Tuesday, 1 May 2012

Taking A Stand

In April 2012, Chris Roberson, a novelist and writer who has worked on several comics titles for DC and Vertigo, including his own co-creation iZombie, announced via Twitter that due to ethical concerns, he was no longer comfortable working for DC Comics. The remarks, following in the wake of several other comics-related controversies (Before Watchmen and general disappointment over the handling of Jack Kirby's legacy, among numerous other things) very quickly spread throughout the comics internet, and shortly led to DC terminating Roberson’s contract. Roberson's public statements, and the sometimes fiery arguments that they have provoked, seemed in some way to augur a possible modest paradigm shift. He agreed to speak to TCJ.com about what happened, his relationship with DC, and the ethics of the comics industry.

CHRIS ROBERSON: 
(from an interview with Chris Roberson at TCJ.com, 25 April 2012)
...Yeah, and that's really one of the things about it that has rankled me so much over the course of the last months. Because the only defence that's offered of things like either Before Watchmen or the counter-suit against the Siegels or any number of different things that have been done historically is that the company is operating within the bounds of the law. The company is doing nothing illegal. There's no defense mounted to the ethics or morality of their actions, and in many cases they will make kind of passing nods to the fact that what they are doing might be interpreted as unethical, but that because it’s not illegal, you know, they're going to do it. And seeing as these are companies, both DC and Marvel, that are built upon stories about paragons of virtue who stand for what's right, not for what's nitpickingly legal, that was really bothersome to me.

...I think that in a lot of ways so much of the hue and cry for creator rights over the course of the last - forever, really, but definitely in the seventies and eighties - in large part was about remuneration. It was about getting fairly paid for one's labor, and the fruit of ones labor, and definitely in that aspect DC has done a fairly admirable job, at least with stuff initiated after that. But the other part of the creator rights manifesto back in the '80s was over creator control and the moral rights that a creator could exercise, and that's the part that they don’t talk about very much, because that doesn’t seem to exist.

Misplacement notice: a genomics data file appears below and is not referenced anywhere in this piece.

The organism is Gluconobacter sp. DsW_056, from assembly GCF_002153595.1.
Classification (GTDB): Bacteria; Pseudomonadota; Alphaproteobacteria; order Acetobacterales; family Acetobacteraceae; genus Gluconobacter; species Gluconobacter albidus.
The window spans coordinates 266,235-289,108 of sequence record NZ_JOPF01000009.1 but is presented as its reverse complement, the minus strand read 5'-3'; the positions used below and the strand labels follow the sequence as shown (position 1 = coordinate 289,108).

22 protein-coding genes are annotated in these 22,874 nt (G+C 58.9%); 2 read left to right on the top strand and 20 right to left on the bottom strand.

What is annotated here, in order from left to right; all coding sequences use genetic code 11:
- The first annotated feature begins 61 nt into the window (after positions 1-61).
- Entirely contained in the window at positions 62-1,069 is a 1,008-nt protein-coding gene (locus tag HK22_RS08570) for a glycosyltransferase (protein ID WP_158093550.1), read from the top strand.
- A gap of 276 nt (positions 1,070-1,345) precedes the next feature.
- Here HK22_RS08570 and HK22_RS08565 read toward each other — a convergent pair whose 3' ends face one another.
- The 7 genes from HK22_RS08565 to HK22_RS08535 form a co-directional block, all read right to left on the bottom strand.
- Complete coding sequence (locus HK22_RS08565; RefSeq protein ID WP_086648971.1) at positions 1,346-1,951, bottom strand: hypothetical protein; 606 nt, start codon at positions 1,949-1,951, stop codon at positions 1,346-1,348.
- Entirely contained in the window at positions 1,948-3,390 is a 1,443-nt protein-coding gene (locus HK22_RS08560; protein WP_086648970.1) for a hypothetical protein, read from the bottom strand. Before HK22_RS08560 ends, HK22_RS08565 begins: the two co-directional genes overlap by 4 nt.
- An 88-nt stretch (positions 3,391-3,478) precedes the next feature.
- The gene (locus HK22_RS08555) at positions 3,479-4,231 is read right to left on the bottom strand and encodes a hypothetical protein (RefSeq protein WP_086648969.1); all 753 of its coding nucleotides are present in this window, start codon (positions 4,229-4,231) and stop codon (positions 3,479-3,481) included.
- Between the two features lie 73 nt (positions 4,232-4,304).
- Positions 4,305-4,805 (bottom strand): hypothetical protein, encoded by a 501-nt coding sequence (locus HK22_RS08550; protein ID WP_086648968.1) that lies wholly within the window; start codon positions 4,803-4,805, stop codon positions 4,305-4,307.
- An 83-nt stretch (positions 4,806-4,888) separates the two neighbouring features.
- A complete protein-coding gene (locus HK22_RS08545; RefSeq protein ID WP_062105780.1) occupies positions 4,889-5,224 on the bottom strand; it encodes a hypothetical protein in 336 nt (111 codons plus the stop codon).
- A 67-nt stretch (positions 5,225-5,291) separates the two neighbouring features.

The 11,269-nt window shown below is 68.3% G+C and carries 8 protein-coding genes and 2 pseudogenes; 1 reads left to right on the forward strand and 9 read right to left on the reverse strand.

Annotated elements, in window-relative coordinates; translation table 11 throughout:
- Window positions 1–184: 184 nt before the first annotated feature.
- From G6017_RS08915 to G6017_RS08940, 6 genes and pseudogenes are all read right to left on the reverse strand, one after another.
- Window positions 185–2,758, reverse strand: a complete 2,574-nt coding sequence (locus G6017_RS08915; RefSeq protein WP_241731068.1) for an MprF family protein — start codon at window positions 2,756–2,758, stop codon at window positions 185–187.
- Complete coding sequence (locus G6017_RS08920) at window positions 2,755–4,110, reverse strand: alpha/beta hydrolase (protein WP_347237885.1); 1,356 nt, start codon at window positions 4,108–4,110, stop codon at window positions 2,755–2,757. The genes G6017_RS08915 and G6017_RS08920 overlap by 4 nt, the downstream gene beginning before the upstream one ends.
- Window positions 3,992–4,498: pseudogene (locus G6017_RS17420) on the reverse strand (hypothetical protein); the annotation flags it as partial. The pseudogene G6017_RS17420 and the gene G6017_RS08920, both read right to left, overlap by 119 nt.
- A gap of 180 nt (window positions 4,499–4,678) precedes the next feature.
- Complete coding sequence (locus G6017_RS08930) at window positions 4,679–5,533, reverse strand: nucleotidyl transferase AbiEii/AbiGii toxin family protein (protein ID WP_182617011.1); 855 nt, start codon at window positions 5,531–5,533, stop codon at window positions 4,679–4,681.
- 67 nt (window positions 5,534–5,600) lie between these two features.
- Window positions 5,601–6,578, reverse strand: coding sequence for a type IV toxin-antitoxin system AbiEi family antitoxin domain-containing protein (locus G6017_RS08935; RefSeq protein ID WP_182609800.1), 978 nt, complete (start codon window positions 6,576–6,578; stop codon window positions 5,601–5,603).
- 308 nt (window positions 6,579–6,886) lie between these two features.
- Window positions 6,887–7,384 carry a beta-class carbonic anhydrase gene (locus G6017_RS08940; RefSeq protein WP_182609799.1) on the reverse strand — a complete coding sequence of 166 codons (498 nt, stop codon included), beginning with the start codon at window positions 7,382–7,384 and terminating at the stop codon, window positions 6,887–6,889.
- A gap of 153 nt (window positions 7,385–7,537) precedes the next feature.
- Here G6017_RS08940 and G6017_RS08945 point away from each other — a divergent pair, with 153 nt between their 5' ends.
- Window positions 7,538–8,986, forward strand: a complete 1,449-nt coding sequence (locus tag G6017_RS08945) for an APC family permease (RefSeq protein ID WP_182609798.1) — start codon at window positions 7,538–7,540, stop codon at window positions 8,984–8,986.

...There is [something DC could change which would make me feel comfortable working for them again], actually, and it was suggested not to me, but in a public forum, I think on Heidi MacDonald’s ComicsBeat.com, by Kurt Busiek. Kurt is tireless in wading into enraged inflamed conversations online and being a voice of reason. But what Kurt suggested was that if Marvel and DC both were to retroactively grandfather their current work-for-hire creator-equity deals - for example, now if you work for DC and you create a character that appears in one of their books, and then years down the line it’s an action figure or it appears in a movie or appears in a TV show or gets republished or whatever the case may be, the person that created that character gets a check. So what Kurt suggested was if DC and Marvel were to grandfather their current equity deals back to 1938 that they would obviate the need for the lawsuits that many of the creators and their estates continue to bring and that also they would have a public relations bonanza on their hands because they would be able to show how they were taking care of the people that made these characters that people cherish now. In much the same way that Time Warner settled with Siegel and Shuster in the '70s so they could trot them out for the premiere of the Superman movie. How great would it be if Time Warner could point to how they were helping pay for Tony DeZuniga’s hospital bills while they were promoting the Jonah Hex film, or whatever the case may be. I think if they took better care of the people who created the characters that other hands now service, that would do a great deal to engender fonder feelings on my part.